Evangelical Islamophobia

PRRI logoI’m not an evangelical who retreats from the label “evangelical.” But the results of a survey released today by the Public Religion Research Institute (PRRI) have me feeling embarrassed and angry about my branch of the Christian family.

In the 2015 edition of its annual American Values Survey, PRRI asked about a number of topics, but coming a day after multiple Republican candidates proposed that Christian and Muslim refugees be treated differently as they seek asylum in the U.S., this finding stood out:

73% of evangelicals agree that the “values of Islam are at odds with American values and way of life.”

Kidd, American Christians and IslamNow, a majority of Americans (56%) feel this way, as do majorities in every Christian group. (Non-Christians and nonreligious are more likely to disagree than agree with the statement, and black and Hispanic Americans are evenly divided.) But that 73% number is ten points higher than the next most Islamophobic group (white mainline Protestants).

I don’t want to make too much of any single survey of American religion. There’s been plenty written lately about the problems with such polling. But the PRRI result seems consistent with what other surveys have found — e.g., last month LifeWay found that evangelical pastors (unlike their mainline counterparts) are increasingly likely to believe that Islam is inherently violent. And as historian Thomas Kidd has previously pointed out, American evangelical anxiety about Islam is as old as the Republic itself.

So given where this report lands in the news cycle, let me say this to my evangelical readers:

We must reject Islamophobia.

I almost don’t know where to start, I’m so appalled by that 73% number.

Probably the best place is to question how much evangelicals or any other Christians ought to worry about sustaining “American values and way of life.” Insofar as there’s such a thing as “national values” and they’re consistent with the values of he who is “the way, the truth, and the life,” then sure, try to uphold them. But this just makes me more concerned about evangelical susceptibility to different kinds of secularization.

But even setting that to the side for the moment… Is it impossible for evangelicals to accept that the values of ISIS are not identical to the “values of Islam”? That hundreds of millions of Muslims living as citizens in pluralistic democracies around the world are as horrified by the mass murder of innocents as any Christian? That any religion — including our own — contains multitudes? (I’ll be teaching on the Holocaust in about three hours, and the role Christians played in it.)

"No Islamophobia. No Fear. Politics"
Licensed by Creative Commons (J. MacPherson)

Indeed, as Jared Burkholder wrote here in March, it’s for Muslims to define the values of their religion, while

as outsiders, we must acknowledge that Islam, like any faith or historic civilization has been a tradition of competing visions, establishments and anti-establishments, peaceful and violent adherents, competing theological perspectives and schools of jurisprudence, as well as mainstream voices and minority voices. Of course, this multidimensional quality has not been intentional for many Muslim establishments, but it is the reality. When one belief system has covered as much territory, encompassed as many indigenous people groups, and informed as as many people as Islam has since the 7th century, it cannot be avoided.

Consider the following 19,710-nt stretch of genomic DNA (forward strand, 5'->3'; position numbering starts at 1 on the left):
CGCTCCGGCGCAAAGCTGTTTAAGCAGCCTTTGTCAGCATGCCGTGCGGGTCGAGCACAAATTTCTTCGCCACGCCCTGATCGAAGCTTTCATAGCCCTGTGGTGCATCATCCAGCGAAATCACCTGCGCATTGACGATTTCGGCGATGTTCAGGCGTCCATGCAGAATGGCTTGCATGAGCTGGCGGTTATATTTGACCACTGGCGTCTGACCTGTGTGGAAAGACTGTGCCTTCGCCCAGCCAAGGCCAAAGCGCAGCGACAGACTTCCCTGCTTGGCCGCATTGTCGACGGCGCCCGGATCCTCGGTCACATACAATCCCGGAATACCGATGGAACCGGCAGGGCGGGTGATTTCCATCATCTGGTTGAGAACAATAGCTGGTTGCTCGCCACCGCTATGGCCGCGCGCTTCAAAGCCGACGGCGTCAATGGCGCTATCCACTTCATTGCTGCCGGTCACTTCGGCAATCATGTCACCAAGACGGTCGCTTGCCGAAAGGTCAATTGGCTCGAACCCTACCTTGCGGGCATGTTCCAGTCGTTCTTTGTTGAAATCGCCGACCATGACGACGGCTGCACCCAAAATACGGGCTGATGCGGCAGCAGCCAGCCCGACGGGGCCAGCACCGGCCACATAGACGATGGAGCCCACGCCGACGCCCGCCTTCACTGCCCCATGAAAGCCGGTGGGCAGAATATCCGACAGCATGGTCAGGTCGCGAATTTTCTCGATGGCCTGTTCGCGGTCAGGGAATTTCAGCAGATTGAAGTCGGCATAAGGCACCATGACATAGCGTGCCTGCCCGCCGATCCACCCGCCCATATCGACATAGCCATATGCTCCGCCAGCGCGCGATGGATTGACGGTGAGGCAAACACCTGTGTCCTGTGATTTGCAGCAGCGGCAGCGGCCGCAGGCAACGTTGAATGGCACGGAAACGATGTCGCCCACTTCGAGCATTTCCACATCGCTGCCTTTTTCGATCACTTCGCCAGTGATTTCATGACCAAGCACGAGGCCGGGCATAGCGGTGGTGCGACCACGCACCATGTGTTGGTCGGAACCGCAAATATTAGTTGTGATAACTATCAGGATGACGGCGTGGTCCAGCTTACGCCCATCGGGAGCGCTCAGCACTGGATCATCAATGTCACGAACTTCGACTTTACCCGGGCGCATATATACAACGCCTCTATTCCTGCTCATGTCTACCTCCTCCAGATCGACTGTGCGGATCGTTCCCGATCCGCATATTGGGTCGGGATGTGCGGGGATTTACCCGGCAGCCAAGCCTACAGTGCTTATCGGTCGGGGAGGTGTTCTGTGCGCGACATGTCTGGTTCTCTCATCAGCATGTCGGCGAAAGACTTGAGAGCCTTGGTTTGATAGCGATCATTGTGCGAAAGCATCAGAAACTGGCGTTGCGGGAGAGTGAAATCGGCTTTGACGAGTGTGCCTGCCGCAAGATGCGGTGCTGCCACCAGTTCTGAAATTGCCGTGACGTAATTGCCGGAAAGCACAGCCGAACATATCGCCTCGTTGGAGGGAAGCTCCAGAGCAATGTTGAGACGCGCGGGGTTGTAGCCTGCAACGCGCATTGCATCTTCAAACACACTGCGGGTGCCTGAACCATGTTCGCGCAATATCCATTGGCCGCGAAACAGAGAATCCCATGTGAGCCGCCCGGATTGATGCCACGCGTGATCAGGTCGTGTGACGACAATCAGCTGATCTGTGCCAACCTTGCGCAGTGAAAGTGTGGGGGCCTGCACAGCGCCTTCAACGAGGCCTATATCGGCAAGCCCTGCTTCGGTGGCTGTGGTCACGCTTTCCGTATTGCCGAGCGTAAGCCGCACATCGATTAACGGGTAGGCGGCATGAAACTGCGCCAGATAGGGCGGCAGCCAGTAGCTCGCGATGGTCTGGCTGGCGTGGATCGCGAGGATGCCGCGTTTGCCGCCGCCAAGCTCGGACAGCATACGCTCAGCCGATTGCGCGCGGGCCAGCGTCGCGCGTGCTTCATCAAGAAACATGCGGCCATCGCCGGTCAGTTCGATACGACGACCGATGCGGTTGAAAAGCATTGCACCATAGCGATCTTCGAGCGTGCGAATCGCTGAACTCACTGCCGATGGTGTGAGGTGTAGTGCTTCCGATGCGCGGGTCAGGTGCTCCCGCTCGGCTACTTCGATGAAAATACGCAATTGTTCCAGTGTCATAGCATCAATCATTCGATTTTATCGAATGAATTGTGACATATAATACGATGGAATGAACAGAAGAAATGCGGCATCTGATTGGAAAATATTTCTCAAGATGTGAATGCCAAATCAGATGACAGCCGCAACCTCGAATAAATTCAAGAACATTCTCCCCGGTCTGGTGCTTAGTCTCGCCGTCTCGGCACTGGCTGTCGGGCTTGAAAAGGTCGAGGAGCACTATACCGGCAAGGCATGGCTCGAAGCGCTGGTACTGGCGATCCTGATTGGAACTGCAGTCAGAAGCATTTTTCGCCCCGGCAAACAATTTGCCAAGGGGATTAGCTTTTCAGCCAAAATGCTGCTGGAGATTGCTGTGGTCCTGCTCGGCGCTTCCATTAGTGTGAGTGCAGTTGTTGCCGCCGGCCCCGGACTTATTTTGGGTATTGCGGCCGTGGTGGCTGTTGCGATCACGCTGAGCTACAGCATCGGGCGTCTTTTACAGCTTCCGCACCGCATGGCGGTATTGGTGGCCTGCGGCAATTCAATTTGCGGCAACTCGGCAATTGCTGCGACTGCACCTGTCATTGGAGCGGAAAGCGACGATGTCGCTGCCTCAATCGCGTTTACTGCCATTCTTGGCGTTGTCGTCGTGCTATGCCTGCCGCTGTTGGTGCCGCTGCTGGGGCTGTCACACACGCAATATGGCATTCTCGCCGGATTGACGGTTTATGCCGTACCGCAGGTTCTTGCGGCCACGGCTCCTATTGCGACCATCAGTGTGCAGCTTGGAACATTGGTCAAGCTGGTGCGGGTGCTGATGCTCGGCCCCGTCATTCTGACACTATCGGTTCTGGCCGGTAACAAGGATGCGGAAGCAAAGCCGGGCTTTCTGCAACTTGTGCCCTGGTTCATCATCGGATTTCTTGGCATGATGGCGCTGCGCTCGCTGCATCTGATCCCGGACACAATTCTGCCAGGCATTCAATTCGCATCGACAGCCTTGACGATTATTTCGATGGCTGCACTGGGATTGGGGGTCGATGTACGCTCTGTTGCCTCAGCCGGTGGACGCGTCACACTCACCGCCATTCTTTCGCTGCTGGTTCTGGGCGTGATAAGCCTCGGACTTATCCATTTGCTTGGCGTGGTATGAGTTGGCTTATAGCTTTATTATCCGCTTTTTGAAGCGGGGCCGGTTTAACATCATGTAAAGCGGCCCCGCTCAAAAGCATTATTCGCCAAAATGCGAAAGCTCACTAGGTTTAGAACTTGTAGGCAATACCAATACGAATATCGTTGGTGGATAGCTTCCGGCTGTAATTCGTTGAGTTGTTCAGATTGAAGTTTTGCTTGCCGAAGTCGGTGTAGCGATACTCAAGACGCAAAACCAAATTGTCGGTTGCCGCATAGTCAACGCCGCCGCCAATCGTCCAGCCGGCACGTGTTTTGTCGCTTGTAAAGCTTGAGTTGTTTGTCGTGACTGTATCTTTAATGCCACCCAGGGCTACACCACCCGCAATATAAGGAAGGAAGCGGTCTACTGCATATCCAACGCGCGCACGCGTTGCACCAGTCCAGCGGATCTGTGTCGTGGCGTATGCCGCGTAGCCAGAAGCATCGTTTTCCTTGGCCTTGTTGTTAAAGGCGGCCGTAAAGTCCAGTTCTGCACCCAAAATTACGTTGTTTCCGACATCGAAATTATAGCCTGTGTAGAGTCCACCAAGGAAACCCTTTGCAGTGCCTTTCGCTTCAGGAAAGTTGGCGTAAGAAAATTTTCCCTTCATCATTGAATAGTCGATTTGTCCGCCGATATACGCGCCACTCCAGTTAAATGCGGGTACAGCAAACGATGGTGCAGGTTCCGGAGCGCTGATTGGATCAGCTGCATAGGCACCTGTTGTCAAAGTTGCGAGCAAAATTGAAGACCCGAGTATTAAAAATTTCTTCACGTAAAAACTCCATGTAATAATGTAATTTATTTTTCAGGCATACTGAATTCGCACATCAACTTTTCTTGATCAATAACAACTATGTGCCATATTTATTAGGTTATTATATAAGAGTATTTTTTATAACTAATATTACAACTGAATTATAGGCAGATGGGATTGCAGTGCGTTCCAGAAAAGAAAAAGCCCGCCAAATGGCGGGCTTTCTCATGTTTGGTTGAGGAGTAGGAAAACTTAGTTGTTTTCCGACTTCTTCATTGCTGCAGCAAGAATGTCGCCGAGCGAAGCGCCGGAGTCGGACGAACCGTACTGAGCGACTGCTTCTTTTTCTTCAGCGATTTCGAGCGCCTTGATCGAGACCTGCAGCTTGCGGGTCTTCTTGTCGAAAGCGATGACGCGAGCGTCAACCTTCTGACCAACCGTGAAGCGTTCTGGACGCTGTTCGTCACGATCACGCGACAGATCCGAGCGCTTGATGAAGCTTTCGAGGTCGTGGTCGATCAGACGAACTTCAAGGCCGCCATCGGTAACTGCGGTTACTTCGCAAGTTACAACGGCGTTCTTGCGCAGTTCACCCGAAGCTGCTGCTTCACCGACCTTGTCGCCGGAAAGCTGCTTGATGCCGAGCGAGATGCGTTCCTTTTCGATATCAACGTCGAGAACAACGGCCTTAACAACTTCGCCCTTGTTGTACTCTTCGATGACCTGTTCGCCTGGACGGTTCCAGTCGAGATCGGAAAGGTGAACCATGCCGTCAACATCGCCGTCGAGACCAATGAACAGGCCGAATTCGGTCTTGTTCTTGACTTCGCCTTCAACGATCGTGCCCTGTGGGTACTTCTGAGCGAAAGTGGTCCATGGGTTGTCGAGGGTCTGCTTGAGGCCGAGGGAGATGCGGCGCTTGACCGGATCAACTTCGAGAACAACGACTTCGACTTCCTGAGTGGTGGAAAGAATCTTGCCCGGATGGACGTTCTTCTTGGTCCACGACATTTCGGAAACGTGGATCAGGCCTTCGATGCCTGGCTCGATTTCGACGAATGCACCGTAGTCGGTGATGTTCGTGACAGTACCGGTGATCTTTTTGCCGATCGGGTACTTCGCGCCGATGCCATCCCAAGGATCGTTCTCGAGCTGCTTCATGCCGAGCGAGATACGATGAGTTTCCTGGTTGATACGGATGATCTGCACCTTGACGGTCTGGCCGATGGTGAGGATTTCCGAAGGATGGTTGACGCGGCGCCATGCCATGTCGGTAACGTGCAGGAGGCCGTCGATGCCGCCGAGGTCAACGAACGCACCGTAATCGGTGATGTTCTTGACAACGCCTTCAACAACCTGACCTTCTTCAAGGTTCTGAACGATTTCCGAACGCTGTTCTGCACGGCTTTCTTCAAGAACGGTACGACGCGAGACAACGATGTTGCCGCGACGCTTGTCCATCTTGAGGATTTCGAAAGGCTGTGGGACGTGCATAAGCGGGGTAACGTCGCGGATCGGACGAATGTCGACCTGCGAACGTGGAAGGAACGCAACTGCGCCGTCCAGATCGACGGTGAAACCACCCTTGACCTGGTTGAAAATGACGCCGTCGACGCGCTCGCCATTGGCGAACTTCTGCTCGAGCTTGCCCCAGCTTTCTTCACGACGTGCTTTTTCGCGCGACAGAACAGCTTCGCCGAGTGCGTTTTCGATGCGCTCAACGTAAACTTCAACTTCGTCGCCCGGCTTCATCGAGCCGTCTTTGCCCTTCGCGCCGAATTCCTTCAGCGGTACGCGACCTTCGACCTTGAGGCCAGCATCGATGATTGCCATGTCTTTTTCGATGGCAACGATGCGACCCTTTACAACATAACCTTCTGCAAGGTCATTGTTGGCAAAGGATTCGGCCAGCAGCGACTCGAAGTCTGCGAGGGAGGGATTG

Keep in mind here that the interviews for the PRRI survey took place in September and early October and so don’t reflect any impulsive response to the recent Islamist attacks in Paris, Beirut, and Kenya. I shudder to think what the number would be today: 80%? 85%? Higher?

Rich StearnsFortunately, some evangelical leaders have stood up against Islamophobia. In recent days, Christianity Today has published thoughtful pieces by Ed Stetzer and World Vision U.S. president Rich Stearns (r.). Let’s hope that their voices are heeded more than, say, Franklin Graham’s (“Islam is at war with us — we’ve witnessed its evil face firsthand over and over”).

And there is some generally encouraging news in the survey. For all the recent discussion about *racism on college campuses, it’s probably worth noting that 60% of African Americans and 54% of Hispanics “believe that American culture has mostly changed for the better since the 1950s.”

Strikingly, however, 57% of white Americans say the opposite, leaving PRRI CEO Robert Jones “struck by the high level of anxiety and worry on all fronts.” For me, it’s especially troubling to find that evangelicals are the most anxious, fearful group in the survey. Three in five evangelicals claim that “America’s best days are behind us,” while majorities of Catholics, black Protestants, and non-Christians — religious and nonreligious — believe the opposite.

Indeed, I can only interpret evangelical hostility to Islam in light of a larger anxiety, one that’s completely inconsistent with Christian faith and witness. If anyone can live as a people of hope rather than fear, ought it not to be those who claim the Gospel for their name? What kind of evangel are we proclaiming?

In the poem I quoted in my brief post on Paris, William Butler Yeats lamented that “the best lack all conviction, while the worst / Are full of passionate intensity.”

It’s not too late to invert that formula, but evangelicals must decide to which group they belong.

*By the way, there’s a whole other post to be written about these two results from the PRRI survey: 70% or more of evangelicals defend the Confederate flag as a “symbol of Southern pride” and dismiss episodes of police brutality as isolated incidents.